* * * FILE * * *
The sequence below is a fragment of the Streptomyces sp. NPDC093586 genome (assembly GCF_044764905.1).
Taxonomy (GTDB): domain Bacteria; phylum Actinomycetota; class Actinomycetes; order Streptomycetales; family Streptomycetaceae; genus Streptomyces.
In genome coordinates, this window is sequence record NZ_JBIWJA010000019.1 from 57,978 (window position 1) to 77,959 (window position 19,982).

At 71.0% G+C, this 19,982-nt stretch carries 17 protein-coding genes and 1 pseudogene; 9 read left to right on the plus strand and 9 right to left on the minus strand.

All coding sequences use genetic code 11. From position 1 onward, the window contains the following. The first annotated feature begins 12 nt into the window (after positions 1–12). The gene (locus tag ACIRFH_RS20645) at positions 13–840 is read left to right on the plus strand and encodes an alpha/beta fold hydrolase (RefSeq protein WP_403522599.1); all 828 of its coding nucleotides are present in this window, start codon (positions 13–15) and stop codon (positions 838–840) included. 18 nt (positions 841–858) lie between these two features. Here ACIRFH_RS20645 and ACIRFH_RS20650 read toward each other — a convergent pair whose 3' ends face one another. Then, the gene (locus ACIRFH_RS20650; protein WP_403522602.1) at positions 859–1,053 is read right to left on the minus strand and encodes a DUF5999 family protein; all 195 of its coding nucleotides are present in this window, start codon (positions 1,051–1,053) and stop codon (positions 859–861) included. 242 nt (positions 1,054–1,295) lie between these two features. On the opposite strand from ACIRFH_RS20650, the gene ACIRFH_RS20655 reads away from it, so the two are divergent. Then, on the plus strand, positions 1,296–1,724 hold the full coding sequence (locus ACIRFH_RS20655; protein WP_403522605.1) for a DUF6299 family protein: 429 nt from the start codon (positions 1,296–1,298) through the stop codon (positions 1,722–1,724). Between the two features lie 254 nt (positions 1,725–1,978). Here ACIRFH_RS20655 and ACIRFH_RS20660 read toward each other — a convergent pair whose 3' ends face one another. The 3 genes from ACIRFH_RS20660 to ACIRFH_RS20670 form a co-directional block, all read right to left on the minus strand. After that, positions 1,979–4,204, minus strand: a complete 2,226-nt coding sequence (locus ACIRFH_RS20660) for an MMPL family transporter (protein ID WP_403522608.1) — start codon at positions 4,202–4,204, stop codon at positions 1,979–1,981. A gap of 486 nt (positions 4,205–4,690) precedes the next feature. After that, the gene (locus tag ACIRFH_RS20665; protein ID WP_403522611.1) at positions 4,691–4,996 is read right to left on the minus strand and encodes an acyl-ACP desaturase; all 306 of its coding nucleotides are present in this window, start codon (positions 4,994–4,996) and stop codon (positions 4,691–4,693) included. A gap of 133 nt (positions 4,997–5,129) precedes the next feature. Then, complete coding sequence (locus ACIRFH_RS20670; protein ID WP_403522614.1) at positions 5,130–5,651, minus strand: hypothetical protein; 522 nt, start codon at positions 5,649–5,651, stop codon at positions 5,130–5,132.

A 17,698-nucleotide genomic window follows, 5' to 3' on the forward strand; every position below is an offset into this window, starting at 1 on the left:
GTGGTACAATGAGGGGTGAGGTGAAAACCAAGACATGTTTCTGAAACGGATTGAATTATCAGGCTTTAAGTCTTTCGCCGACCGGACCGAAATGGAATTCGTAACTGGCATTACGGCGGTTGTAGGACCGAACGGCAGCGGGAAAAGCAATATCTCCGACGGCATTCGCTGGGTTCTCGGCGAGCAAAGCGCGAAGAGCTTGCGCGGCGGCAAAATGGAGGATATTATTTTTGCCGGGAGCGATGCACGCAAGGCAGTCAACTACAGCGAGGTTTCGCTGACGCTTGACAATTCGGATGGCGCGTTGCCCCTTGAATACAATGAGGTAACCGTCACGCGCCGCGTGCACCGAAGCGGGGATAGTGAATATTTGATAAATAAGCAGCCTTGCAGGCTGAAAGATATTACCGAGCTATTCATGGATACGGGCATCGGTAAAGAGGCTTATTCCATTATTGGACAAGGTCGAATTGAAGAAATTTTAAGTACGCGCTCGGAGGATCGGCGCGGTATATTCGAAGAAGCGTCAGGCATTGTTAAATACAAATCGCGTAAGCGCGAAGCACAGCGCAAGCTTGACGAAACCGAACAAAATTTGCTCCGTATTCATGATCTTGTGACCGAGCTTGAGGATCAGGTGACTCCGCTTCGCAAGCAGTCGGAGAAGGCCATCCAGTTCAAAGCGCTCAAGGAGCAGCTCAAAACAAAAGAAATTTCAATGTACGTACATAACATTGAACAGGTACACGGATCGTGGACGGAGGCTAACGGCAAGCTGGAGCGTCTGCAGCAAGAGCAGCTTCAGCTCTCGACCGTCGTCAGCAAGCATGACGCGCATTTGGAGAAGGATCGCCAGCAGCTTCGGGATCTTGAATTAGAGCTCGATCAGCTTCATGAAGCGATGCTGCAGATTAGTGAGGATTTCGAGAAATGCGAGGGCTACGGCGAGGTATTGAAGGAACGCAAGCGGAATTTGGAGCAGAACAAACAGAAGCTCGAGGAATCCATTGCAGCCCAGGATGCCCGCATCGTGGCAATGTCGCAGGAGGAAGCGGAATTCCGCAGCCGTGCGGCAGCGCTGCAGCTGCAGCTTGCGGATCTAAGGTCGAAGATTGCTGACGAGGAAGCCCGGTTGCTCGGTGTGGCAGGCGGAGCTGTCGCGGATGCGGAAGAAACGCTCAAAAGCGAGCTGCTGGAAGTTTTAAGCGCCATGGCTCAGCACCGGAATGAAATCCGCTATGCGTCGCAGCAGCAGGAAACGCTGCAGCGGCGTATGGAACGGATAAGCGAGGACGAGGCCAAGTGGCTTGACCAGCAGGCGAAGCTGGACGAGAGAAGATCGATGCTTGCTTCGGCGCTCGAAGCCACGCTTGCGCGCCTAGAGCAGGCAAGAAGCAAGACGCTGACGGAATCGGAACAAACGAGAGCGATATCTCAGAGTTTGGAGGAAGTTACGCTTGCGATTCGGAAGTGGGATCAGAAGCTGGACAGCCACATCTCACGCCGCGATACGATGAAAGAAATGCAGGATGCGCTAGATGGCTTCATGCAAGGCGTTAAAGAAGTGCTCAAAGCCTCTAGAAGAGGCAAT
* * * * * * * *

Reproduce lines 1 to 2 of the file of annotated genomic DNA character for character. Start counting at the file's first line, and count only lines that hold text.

The sequence below is a fragment of the Streptomyces sp. NPDC093586 genome (assembly GCF_044764905.1).
Taxonomy (GTDB): domain Bacteria; phylum Actinomycetota; class Actinomycetes; order Streptomycetales; family Streptomycetaceae; genus Streptomyces.